I found this page from StarDate.org, which has all the information you need to mark your Filofax for meteor viewing for the year. (This link is to the 2006 metor calendar, which is almost over. Presumably, StarDate will produce a similar page for the 2007 meteors in due time.) This page also has some handy tips on meteor viewing (Pack comfortable chairs, bug spray, food and drinks, blankets, plus a red-filtered flashlight for reading maps and charts without ruining your night vision. If you can see each star of the Little Dipper, your eyes have "dark adapted," and your chosen site is probably dark enough. Under these conditions, you will see plenty of meteors).

Space.com offers thorough and technical information, but I find the site hard to navigate. So no guarantees, but here's a currently working link to the site's Leonid page.

15 November 2006

Holiday Harbingers

Apologies for my recent scarcity. I've been busy with work. I'm in the publishing business, and this week marks the deadline for getting new books into people's Christmas stockings.

Which brings me to today's topic. An inspiring comment from a fellow philofaxer got me thinking about using the Filo to mark the changing seasons.

So, when does the Christmas season start? There's the old cliche about the commercial holiday season starting earlier every year, but this year I'm able to say that it's gotten ridiculous. Starbucks had their gift displays, holiday coffees, and red paper cups out in force barely a week after Halloween. There's a radio station in town that always plays "all holiday music, all the time" starting the day after Thanksgiving (the fourth Thursday in November). But this year, they've started already! Six weeks of all-Christmas, all-the-time? That's just insane.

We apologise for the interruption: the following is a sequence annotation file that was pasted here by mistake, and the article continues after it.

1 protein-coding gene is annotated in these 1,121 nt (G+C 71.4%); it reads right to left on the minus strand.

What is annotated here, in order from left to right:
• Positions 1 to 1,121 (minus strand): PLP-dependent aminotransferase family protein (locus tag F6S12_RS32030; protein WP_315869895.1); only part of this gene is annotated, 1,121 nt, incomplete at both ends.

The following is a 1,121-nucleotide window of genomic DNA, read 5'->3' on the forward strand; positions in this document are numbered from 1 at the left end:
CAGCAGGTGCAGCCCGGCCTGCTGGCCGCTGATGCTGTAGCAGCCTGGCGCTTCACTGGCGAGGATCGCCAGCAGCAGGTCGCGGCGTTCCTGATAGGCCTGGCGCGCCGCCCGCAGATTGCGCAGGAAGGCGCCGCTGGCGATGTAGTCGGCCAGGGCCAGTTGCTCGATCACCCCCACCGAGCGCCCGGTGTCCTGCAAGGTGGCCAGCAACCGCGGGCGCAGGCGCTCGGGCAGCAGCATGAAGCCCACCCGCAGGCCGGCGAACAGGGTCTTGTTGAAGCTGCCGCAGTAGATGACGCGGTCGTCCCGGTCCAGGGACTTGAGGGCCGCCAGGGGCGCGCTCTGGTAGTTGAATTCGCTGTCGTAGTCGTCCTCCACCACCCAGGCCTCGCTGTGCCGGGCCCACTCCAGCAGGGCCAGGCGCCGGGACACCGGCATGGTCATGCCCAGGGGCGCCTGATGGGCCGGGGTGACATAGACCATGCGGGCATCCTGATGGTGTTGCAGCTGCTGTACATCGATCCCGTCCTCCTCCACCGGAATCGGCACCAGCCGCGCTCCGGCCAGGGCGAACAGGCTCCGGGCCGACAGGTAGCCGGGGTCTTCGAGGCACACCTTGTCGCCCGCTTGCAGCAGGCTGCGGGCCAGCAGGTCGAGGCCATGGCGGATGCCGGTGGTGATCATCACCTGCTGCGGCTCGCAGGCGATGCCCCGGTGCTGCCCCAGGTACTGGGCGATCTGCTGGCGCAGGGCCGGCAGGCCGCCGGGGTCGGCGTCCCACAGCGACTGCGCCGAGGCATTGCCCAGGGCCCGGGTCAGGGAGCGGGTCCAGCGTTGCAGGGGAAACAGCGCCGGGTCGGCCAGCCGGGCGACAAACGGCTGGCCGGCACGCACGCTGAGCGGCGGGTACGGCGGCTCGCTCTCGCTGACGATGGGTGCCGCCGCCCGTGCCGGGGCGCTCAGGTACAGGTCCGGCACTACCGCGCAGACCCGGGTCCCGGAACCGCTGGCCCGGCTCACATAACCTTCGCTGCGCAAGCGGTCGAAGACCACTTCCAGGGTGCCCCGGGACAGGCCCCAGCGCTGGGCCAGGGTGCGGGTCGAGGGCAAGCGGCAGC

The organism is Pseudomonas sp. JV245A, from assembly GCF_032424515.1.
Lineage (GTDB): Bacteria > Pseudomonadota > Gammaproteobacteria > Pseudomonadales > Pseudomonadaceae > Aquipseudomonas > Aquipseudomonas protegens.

Two days ago, I started seeing Chrismas-present-themed commercials -- from Garmin, the company that makes GPS devices. Ah, just what every woman wants to unwrap on Christmas morning! (I can hear the divorce papers rustling now.)

Don't get me wrong. I love Christmas. The Christmases of my childhood were magically wonderful -- no matter how crummy and impoverished the rest of the year had been. I even make my own Christmas cards. But there's just something dispiriting about starting the holiday season on November 1st. And so unfair to November as a month. It's like they're trying to create a double December. November has every right to be annoyed.

06 November 2006

There You Have It

After my Halloween entry a new posts ago, one of our readers did the obvious thing (well, obvious to someone more intelligent than me, I guess) and posed the question directly to Filofax: Why not include Halloween in your diaries?

And here's the answer:

Dear [Customer],

I honestly don't know why Holloween is not printed on October 31st. It
is a possibility that the calendar is printed in England or somplace in
Europe that doesn't recognize Holloween. It could be that it is
considerd a pagan/wiccan holiday and it doesn't count. I guess you could
look at it all different angles. I do know when you get a diary that
there is a page that lists Religious Festivals that include Christian,
Christian Orthodox/Greek Orthodox, Islamic,Hindu, Buddhist,Sikh,Jewish, and Chinese. Wiccan/Pagan is not recognized.

So, I guess, there you have it.

Donna Castro
Customer Service Representative
Filofax, Inc.

02 November 2006

It's a Way of Life

A couple months ago, a faithful Philofaxy reader told me about a new feature on the Filofax UK Web site. It's a lighthearted (and, frankly, a little airheaded), Flash-animated little Web site called It's a Way of Life (www.itsawayoflife.info).